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Print edition 06.07.12

Much of The Catholic Herald’s content – news, features, comment, letters and reviews – is only available to subscribers.

This week, Mary O’Regan reports on 10 of the world’s most amazing priests; Fr Tim Gardner OP, secretary of the bishops’ Department for Catholic Education and Formation, says our ignorance would make Aquinas pull his hair out; Tim Stanley writes about conspiracists who believe Obama is on the size of the lizards; and Anna Arco reports from a country where liturgical dance is OK. Patricia Routledge, meanwhile, tells Isabel Westby why she loves the nuns at Stanbrook Abbey. You can read it all online by subscribing here. Or, for a hard copy, go here.

Print edition 29.06.12

Much of The Catholic Herald’s content – news, features, comment, letters and reviews – is only available to subscribers.

This week, Mgr Guido Marini talks to Edward Pentin about life as the Pope’s liturgist; Piers Paul Read defends the papacy’s record on Jews; Cristina Odone says it’s becoming socially unacceptable to speak up for marriage; and economist Philip Booth argues that Church leaders are evading the issue of tax avoidance (and with good reason). Prison chaplain Fr David Palmer, meanwhile, reports that young black Catholics in jail are turning to Islam. You can read it all online by subscribing here. Or, for a hard copy, go here.

Print edition 22.06.12

Much of The Catholic Herald’s content – news, features, comment, letters and reviews – is only available to subscribers.

This week, we publish a four-page guide to the visit of St John Vianney’s heart to England; Fr James Martin SJ writes about the world’s funniest saints; Hugo Lesser reports on the Marian shrine in Argentina where no one sells anything; and scripture scholar Fr Jerome Murphy-O’Connor argues that Jesus had a breakdown in the Garden of Gethsemane. Other guest contributors include Bishop Mark Davies of Shrewsbury, Sir Mark Allen, and Dom Leo Maidlow Davis. You can read it all online by subscribing here. Or, for a hard copy, go here.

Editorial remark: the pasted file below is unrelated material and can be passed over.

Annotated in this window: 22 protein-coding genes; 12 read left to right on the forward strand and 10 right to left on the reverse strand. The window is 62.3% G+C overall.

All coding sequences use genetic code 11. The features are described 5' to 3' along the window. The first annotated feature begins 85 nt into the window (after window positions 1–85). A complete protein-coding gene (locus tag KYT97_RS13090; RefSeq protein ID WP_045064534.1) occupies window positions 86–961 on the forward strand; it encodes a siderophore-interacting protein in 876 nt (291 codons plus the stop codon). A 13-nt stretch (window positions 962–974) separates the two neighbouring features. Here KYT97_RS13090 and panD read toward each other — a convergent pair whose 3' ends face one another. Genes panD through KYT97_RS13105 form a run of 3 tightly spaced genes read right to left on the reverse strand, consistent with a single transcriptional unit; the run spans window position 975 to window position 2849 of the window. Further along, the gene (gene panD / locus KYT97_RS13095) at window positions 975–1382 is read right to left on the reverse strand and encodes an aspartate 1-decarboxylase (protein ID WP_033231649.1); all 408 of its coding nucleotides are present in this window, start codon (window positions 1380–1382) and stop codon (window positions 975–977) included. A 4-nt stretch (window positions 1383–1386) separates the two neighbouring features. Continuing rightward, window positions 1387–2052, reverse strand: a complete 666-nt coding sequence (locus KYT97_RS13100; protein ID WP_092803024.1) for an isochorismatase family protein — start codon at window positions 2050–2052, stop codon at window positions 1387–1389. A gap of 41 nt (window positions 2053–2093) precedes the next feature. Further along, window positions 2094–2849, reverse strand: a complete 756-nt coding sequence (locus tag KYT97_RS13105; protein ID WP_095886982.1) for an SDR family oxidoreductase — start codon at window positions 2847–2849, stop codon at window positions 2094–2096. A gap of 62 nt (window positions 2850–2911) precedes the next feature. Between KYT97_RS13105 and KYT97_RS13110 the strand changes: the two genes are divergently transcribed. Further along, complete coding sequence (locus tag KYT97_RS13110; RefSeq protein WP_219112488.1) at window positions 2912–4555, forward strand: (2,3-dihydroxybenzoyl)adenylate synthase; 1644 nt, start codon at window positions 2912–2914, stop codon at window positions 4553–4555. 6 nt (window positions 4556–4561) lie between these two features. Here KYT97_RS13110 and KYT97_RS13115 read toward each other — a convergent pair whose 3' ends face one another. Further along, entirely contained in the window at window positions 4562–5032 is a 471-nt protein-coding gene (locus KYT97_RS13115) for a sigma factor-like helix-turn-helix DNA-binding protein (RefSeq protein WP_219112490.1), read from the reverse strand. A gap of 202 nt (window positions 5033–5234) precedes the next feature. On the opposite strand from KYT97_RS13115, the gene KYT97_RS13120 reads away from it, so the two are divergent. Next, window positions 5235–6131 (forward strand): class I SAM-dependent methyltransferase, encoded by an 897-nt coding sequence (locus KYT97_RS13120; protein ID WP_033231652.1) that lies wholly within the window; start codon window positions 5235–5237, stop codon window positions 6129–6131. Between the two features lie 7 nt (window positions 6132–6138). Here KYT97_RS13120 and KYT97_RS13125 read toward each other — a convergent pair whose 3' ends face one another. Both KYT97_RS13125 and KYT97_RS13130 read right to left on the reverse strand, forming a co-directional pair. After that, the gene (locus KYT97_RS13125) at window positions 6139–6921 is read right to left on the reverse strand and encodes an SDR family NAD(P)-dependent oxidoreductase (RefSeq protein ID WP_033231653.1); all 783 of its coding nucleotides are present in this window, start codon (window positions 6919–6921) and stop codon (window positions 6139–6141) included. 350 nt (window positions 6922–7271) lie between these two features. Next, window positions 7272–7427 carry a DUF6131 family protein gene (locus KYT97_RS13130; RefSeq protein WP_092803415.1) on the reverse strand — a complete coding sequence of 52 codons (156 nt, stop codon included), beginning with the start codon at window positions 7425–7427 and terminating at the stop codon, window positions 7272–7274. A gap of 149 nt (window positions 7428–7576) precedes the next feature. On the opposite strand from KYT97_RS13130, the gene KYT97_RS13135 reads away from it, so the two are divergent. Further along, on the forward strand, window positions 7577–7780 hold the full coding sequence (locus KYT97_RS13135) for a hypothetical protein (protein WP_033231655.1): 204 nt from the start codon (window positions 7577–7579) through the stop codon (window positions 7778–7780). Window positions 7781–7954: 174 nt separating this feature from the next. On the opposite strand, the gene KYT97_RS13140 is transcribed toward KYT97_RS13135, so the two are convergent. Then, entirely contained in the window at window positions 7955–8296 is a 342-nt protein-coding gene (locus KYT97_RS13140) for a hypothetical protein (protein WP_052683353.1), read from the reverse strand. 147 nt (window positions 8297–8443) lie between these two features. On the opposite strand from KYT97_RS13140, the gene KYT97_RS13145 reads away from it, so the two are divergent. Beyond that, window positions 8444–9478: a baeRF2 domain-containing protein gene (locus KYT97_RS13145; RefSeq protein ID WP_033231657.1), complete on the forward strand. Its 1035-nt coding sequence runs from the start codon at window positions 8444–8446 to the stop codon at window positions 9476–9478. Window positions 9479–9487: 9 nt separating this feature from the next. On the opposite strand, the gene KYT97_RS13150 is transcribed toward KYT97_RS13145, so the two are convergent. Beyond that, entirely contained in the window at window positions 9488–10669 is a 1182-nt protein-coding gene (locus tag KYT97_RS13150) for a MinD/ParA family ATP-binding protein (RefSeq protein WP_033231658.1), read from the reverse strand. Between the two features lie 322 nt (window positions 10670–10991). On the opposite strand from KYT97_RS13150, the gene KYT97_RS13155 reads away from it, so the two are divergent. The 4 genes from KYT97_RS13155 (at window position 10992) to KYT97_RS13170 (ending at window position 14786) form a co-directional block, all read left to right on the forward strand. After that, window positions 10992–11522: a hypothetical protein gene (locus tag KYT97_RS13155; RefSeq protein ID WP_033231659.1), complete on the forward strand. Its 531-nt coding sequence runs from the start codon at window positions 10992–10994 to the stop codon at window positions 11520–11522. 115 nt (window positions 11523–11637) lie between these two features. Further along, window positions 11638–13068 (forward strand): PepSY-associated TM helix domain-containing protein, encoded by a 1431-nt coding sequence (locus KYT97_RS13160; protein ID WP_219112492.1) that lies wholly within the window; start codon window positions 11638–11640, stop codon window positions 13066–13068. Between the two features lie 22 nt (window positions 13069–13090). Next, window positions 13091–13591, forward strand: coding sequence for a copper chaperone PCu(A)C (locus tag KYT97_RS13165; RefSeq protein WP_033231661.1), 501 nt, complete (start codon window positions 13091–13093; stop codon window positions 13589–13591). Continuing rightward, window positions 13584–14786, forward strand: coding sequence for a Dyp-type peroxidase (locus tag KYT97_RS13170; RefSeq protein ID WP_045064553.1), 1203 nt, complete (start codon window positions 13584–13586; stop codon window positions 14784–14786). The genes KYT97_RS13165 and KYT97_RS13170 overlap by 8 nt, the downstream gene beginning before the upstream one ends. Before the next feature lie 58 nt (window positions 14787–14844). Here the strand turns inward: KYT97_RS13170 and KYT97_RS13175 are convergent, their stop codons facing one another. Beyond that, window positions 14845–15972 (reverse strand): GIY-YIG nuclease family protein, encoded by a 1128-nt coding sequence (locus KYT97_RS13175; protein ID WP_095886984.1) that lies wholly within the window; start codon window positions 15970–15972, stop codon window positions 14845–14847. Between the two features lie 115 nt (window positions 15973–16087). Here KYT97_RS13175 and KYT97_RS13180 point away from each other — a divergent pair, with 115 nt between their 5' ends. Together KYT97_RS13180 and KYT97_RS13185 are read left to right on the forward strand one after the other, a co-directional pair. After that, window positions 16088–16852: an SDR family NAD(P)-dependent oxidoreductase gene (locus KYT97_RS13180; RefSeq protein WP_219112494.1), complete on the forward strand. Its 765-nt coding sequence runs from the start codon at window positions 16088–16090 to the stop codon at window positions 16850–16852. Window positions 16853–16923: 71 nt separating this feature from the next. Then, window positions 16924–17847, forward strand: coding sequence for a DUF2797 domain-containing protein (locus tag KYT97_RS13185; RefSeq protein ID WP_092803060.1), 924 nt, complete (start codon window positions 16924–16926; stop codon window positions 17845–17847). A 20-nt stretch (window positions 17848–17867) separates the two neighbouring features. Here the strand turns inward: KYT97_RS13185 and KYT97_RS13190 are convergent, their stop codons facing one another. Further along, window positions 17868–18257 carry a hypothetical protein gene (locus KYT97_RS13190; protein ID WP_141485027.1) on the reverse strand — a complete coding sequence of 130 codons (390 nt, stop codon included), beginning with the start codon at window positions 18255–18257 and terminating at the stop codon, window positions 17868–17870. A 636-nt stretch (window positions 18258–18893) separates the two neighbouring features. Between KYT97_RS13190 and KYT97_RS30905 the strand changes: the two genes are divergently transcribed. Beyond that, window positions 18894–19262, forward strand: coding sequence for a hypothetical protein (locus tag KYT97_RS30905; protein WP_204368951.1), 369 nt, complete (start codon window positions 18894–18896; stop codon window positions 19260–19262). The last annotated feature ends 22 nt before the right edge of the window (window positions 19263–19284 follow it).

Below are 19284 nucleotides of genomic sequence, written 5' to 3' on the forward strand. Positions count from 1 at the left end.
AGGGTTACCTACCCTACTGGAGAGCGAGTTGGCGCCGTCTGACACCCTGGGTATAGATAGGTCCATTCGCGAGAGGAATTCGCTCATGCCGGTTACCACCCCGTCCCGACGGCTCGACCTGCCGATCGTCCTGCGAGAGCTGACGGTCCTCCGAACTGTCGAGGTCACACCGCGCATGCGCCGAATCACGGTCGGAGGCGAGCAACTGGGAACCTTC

Print edition 15.06.12

Much of The Catholic Herald’s content – news, features, comment, letters and reviews – is only available to subscribers.

This week, we unveil our free online archive dating back to 1935; Eamon Duffy says ‘revisionist’ history of the Reformation has no papistical axe to grind; Ed West speaks to John Foppe, whose faith has helped him become a father, speaker and leader despite being born with no arms; and Simon Caldwell writes about the London nun who saw the Host turn into flesh. You can read it all online by subscribing here. Or, for a hard copy, go here.

Print edition 08.06.12

Much of The Catholic Herald’s content – news, features, comment, letters and reviews – is only available to subscribers.

This week, Damian Thompson argues Benedict XVI is the first pontiff of the age of addiction; Freddy Gray admits he may be a treacherous papist; Will Gore meets Peter Hutley, the businessman and convert who is staging some of the biggest biblical plays ever seen in Britain; and Fr Michael G Murphy and Fr Julian Large write about the power of the Blessed Sacrament on the eve of the 50th International Eucharistic Congress. Jack Carrigan, meanwhile, enjoys a memoir by the Pope’s brother. You can read it all online by subscribing here. Or, for a hard copy, go here.